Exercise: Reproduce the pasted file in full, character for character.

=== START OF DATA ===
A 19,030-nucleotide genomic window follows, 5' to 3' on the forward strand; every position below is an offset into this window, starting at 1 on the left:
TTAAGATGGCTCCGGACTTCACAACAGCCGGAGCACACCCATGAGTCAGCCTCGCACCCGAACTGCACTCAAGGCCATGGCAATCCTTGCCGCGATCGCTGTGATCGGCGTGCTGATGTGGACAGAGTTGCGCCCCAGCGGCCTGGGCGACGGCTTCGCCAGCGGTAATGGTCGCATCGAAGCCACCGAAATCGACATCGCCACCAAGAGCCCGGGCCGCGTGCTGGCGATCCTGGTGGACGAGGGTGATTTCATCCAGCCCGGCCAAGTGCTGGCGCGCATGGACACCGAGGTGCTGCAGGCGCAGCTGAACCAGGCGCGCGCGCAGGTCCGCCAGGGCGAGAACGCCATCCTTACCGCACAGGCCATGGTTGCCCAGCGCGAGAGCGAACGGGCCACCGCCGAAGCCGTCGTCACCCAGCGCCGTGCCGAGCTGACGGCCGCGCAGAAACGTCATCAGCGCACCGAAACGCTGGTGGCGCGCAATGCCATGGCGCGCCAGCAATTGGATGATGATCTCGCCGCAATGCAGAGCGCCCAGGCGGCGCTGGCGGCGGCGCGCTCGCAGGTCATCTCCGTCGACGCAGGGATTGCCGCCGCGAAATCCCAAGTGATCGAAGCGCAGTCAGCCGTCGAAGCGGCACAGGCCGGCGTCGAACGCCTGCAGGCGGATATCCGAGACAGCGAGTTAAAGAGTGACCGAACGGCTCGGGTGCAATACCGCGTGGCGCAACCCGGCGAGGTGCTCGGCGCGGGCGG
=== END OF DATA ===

A 19,030-nucleotide genomic window follows, 5' to 3' on the forward strand; every position below is an offset into this window, starting at 1 on the left:
TTAAGATGGCTCCGGACTTCACAACAGCCGGAGCACACCCATGAGTCAGCCTCGCACCCGAACTGCACTCAAGGCCATGGCAATCCTTGCCGCGATCGCTGTGATCGGCGTGCTGATGTGGACAGAGTTGCGCCCCAGCGGCCTGGGCGACGGCTTCGCCAGCGGTAATGGTCGCATCGAAGCCACCGAAATCGACATCGCCACCAAGAGCCCGGGCCGCGTGCTGGCGATCCTGGTGGACGAGGGTGATTTCATCCAGCCCGGCCAAGTGCTGGCGCGCATGGACACCGAGGTGCTGCAGGCGCAGCTGAACCAGGCGCGCGCGCAGGTCCGCCAGGGCGAGAACGCCATCCTTACCGCACAGGCCATGGTTGCCCAGCGCGAGAGCGAACGGGCCACCGCCGAAGCCGTCGTCACCCAGCGCCGTGCCGAGCTGACGGCCGCGCAGAAACGTCATCAGCGCACCGAAACGCTGGTGGCGCGCAATGCCATGGCGCGCCAGCAATTGGATGATGATCTCGCCGCAATGCAGAGCGCCCAGGCGGCGCTGGCGGCGGCGCGCTCGCAGGTCATCTCCGTCGACGCAGGGATTGCCGCCGCGAAATCCCAAGTGATCGAAGCGCAGTCAGCCGTCGAAGCGGCACAGGCCGGCGTCGAACGCCTGCAGGCGGATATCCGAGACAGCGAGTTAAAGAGTGACCGAACGGCTCGGGTGCAATACCGCGTGGCGCAACCCGGCGAGGTGCTCGGCGCGGGCGG